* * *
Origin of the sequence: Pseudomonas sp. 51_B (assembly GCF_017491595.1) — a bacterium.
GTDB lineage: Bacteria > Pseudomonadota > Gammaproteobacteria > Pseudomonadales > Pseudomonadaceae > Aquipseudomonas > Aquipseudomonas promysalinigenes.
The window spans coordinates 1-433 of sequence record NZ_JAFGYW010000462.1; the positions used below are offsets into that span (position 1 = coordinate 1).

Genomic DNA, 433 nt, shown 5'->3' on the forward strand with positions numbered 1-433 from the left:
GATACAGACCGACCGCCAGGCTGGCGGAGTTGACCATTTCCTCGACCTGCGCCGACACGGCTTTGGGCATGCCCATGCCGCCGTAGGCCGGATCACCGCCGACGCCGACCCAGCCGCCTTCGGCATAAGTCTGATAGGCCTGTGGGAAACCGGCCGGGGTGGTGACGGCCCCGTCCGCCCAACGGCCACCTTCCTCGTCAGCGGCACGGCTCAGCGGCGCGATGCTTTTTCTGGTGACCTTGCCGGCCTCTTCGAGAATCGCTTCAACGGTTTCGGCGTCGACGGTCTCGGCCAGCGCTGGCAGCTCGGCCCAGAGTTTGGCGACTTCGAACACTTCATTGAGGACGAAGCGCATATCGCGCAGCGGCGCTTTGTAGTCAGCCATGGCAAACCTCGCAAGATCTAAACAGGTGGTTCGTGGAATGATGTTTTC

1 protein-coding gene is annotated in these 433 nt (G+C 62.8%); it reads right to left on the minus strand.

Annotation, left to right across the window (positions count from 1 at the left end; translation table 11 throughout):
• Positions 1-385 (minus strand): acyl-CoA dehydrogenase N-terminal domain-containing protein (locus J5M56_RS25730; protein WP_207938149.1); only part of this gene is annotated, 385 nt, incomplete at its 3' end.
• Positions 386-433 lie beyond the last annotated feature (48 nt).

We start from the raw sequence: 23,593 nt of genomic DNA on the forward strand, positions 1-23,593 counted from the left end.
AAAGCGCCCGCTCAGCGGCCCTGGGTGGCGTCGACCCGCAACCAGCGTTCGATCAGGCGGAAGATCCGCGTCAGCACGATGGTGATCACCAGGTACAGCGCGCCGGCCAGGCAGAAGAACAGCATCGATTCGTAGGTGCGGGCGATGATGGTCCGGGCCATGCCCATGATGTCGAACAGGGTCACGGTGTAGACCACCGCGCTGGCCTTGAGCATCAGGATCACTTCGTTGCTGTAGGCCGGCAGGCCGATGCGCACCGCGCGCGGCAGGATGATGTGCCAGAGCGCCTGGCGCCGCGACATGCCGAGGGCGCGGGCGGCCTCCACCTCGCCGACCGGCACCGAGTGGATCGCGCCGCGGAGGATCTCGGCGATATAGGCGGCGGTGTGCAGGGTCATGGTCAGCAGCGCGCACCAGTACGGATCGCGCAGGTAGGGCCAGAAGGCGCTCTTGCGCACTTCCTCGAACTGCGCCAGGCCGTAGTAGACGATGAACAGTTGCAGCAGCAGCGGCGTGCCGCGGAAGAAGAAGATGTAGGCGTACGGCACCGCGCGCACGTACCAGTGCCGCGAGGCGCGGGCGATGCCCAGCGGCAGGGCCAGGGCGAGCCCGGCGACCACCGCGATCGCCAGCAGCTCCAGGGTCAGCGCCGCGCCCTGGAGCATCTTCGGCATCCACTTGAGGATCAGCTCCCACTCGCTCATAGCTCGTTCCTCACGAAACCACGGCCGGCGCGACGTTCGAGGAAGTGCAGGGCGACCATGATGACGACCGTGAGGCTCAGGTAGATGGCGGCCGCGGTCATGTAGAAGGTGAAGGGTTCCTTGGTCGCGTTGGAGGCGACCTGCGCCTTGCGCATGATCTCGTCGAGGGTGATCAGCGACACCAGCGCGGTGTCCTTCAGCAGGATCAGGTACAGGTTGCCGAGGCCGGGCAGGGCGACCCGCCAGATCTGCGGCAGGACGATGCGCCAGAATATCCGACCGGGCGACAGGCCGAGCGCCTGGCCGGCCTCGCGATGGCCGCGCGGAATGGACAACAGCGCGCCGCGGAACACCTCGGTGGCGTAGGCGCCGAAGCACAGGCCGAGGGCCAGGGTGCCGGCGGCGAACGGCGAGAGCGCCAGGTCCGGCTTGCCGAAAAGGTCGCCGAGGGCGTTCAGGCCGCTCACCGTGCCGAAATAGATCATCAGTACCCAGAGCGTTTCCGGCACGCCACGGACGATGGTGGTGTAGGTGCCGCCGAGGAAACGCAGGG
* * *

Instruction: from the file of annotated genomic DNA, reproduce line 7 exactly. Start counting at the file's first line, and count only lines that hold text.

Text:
Annotation, left to right across the window (positions count from 1 at the left end; translation table 11 throughout):